Firefighters first on the scene of yesterday's tragic helicopter triple fatality were horrified they could only helplessly watch the crashed machine burn after it became clear live ammunition was "cooking off" in the blaze.
Nick Wallis, 38, of the well-known Wanaka flying family and whose brother and fellow pilot Matt Wallis died nearby in a chopper crash just three months ago, was flying a leased Hughes 500 with two Department of Conservation (DoC) members of the elite senior rangers team, Paul Hondelink, 63, and 59-year-old Scott Theobald, both of Twizel.
They took off from Wanaka Airport in blue sky, light winds, perfect conditions, at 10.51am yesterday, northbound for the Landsborough Valley, in the headwaters of the Haast Valley, for the first day of tahr cull operations.
But just moments after take-off, the aircraft inexplicably crashed 1.5km away in a paddock near the banks of the Clutha River. There were no survivors.
A major probe is under way to find out what happened, although police say there are no suggestions of foul play at this stage.
A member of the public called emergency services shortly before 11am reporting smoke coming from the aircraft.
Wanaka Airport firefighters are understood to have rushed to the scene, closely followed by members of the Luggate and Wanaka volunteer fire brigades.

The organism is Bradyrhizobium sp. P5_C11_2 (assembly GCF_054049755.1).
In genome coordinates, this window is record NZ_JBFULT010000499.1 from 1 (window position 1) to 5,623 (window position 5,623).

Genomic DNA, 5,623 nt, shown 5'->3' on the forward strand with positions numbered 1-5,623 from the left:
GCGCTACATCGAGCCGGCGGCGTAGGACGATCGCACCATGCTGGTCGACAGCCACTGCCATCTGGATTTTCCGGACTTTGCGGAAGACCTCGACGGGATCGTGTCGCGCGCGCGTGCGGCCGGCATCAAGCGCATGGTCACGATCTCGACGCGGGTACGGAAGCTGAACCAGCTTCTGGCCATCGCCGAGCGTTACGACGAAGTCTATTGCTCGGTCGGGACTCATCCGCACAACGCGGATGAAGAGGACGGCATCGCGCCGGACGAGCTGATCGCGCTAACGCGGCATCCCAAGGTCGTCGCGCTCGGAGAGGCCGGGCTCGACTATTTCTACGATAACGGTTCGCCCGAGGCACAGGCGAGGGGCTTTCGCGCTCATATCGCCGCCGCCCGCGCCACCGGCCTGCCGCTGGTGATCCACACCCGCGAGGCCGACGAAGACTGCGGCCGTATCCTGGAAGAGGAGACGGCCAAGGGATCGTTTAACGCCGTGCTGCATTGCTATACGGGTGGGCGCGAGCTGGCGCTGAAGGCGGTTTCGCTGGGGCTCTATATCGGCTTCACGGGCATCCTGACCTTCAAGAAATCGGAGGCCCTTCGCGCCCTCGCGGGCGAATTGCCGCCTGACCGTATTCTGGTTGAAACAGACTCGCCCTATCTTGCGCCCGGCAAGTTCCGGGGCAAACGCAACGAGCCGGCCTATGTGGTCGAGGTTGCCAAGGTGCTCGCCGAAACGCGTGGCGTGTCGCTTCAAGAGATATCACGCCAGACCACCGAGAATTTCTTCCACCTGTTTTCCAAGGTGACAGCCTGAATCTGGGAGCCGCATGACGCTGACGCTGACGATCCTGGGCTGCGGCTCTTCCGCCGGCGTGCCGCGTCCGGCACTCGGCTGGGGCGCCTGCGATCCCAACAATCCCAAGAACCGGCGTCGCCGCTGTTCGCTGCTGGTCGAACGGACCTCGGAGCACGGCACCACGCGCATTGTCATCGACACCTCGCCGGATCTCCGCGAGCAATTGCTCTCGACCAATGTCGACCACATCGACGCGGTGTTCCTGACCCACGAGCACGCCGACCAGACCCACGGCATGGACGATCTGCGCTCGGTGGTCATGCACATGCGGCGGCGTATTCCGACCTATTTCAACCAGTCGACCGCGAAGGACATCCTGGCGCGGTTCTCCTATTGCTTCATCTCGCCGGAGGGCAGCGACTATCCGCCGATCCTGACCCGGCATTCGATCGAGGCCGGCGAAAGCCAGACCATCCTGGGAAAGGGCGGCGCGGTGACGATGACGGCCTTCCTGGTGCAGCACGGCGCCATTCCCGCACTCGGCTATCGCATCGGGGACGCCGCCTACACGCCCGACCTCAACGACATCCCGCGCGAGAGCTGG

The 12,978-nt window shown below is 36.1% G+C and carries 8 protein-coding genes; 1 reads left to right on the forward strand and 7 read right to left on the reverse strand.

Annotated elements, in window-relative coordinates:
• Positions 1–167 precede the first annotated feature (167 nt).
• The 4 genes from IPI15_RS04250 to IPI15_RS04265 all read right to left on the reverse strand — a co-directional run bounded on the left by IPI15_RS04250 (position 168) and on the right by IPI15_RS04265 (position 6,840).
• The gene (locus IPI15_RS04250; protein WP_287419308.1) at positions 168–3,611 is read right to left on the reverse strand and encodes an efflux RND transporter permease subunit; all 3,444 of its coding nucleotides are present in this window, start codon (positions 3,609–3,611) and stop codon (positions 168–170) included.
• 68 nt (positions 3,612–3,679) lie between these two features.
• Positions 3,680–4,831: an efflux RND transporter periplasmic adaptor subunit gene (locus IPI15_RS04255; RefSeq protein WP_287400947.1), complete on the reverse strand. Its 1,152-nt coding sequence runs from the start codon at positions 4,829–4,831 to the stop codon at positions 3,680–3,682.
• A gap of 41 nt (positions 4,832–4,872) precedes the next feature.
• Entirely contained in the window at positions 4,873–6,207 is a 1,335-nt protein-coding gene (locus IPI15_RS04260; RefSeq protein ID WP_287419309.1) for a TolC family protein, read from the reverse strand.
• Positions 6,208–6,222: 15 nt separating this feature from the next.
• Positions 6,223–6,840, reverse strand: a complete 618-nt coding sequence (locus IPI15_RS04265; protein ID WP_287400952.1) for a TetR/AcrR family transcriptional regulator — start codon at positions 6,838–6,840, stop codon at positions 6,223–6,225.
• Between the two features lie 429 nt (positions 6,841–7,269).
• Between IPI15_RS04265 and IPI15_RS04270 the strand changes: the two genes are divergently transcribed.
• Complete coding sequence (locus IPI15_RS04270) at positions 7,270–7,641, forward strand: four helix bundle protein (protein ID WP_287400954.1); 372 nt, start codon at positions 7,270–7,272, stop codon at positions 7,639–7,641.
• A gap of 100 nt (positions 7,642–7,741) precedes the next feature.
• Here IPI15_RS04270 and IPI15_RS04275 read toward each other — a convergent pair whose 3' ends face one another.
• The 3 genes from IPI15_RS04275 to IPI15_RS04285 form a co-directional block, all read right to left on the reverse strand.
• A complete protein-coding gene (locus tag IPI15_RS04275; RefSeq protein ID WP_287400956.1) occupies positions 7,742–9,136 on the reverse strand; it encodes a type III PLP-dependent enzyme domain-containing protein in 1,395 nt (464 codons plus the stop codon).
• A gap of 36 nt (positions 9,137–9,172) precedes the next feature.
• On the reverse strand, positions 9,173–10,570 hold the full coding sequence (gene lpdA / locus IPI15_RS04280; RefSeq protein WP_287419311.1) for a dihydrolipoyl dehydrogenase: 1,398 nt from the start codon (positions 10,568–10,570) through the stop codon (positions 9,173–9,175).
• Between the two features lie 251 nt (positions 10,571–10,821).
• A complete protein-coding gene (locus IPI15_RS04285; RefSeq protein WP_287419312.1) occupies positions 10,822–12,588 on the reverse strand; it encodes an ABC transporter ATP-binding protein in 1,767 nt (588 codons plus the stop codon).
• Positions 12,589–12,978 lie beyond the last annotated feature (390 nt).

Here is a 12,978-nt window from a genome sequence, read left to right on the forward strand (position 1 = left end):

They came across a terrifying scene, with the helicopter ablaze, with a full tank of fuel, and live ammunition for the hunters' operations that day, "cooking off" in the fireball.
They had to keep a safe distance, knowing there were likely fatalities, and that they may have known the individuals personally.
Crews who attended yesterday's fatal crash have been offered counselling and support, the Herald has been told.
"We will continue to monitor their welfare over the next few weeks," said Fire and Emergency New Zealand Central-North Otago area manager Keith McIntosh.
"We provide a range of support for our people ranging from peer group support to independent counselling and psychological support if required."
This morning, specialist crash investigators could be seen at the site, along with several police cars, tents, and officers in a base several hundred metres from the wreckage.
What appears to be the tail section is more than 100m away.
A large cordon marked by white tape surrounds the remains of the leased helicopter (ZK-HOJ), that the Herald understands was brought in specially by Wallis' Alpine Helicopters company for the tahr cull contract.
The Transport Accident Investigation Commission (TAIC) has opened an inquiry and sent a four-strong investigation team, which arrived last night.
Southern Police District Commander Superintendent Paul Basham said TAIC is now the lead agency.
Chief Investigator of Accidents, Captain Tim Burfoot, says they are in the early stages of gathering information about the aircraft, the circumstances and the people on board.
TAIC opens an inquiry when it believes the circumstances of an accident or incident have - or are likely to have - significant implications for transport safety, or when the inquiry may allow it to make findings or recommendations to improve transport safety.